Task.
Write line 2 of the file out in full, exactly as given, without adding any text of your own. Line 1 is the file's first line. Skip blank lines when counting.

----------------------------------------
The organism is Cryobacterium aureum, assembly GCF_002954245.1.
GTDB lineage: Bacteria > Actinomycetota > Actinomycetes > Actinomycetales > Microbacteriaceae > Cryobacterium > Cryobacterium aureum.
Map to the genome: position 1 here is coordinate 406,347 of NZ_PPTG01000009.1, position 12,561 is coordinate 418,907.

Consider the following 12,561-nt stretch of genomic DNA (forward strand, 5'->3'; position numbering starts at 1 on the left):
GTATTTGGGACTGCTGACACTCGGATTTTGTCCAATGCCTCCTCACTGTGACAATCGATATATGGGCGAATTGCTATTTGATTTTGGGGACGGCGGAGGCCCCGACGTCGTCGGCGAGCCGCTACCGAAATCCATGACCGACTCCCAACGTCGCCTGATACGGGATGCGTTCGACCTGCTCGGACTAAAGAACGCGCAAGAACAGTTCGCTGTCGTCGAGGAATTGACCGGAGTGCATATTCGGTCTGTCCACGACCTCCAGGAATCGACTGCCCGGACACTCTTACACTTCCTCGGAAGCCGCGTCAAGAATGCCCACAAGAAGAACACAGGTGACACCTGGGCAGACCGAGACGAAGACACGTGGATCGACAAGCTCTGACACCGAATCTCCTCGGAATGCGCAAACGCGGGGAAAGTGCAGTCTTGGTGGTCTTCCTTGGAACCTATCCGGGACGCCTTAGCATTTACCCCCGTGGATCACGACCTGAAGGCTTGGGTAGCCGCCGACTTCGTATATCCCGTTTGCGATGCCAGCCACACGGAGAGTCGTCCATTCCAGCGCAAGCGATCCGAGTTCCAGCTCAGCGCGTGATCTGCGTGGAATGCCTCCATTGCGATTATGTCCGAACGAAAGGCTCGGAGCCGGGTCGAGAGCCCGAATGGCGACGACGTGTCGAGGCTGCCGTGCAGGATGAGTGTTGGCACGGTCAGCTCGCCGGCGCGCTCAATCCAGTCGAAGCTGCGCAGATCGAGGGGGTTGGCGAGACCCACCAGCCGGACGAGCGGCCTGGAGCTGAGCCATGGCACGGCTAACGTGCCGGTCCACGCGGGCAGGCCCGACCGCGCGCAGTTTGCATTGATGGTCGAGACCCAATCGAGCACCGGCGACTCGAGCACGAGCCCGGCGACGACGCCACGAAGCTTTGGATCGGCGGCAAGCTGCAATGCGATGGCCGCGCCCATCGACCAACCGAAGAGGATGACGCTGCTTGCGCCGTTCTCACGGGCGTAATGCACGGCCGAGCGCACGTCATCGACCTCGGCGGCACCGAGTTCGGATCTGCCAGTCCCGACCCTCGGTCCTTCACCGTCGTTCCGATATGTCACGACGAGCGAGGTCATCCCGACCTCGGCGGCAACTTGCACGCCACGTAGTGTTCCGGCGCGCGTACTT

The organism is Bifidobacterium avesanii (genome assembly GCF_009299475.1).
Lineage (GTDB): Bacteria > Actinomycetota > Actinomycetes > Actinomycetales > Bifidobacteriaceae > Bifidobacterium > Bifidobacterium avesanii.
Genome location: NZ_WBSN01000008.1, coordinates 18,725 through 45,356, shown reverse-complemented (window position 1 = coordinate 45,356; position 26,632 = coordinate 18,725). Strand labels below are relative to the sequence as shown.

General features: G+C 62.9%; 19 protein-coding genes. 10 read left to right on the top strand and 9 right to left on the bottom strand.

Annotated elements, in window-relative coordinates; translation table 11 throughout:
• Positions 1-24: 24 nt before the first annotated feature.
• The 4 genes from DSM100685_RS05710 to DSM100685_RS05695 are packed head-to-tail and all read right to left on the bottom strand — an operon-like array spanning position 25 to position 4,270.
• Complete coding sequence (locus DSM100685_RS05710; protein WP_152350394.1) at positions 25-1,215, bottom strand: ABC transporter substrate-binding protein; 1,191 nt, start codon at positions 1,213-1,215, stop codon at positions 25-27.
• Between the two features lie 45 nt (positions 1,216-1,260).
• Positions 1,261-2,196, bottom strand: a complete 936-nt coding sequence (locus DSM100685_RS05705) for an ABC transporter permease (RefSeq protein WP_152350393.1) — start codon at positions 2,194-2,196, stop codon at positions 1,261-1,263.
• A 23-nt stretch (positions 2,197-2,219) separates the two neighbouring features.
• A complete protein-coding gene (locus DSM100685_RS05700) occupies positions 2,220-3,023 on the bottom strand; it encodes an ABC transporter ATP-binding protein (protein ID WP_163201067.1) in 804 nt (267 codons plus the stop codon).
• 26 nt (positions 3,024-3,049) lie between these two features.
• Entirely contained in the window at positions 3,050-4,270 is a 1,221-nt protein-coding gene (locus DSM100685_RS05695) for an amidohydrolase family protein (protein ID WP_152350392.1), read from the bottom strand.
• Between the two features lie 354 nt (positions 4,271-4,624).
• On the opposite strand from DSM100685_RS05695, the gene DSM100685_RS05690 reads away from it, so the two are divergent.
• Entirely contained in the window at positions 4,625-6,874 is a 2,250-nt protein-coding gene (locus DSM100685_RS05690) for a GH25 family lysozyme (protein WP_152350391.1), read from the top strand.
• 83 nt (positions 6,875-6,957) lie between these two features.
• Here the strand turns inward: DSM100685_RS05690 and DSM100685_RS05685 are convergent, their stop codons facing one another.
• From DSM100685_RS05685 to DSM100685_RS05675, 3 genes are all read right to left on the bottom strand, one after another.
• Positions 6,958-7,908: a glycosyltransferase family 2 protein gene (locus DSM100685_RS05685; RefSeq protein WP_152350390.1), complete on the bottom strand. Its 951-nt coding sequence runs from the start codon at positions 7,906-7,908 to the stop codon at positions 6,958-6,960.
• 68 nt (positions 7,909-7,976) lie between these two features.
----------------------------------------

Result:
GTDB lineage: Bacteria > Actinomycetota > Actinomycetes > Actinomycetales > Microbacteriaceae > Cryobacterium > Cryobacterium aureum.